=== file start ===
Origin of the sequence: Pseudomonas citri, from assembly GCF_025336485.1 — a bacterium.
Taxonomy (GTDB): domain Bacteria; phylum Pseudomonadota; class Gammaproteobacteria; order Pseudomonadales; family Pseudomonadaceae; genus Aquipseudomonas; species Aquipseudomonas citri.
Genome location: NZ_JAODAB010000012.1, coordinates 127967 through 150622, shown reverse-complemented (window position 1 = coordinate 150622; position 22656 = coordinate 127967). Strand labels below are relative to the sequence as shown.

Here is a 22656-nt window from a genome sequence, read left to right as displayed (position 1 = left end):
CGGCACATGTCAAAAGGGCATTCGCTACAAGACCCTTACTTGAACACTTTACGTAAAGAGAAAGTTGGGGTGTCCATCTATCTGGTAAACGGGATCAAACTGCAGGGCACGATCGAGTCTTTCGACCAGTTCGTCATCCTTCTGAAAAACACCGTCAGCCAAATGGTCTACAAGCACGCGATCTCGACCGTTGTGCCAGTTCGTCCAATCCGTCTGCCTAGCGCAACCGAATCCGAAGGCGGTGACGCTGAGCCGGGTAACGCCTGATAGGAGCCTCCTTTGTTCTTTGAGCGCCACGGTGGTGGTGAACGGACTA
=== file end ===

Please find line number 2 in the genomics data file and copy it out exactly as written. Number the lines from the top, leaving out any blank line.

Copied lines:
Taxonomy (GTDB): domain Bacteria; phylum Pseudomonadota; class Gammaproteobacteria; order Pseudomonadales; family Pseudomonadaceae; genus Aquipseudomonas; species Aquipseudomonas citri.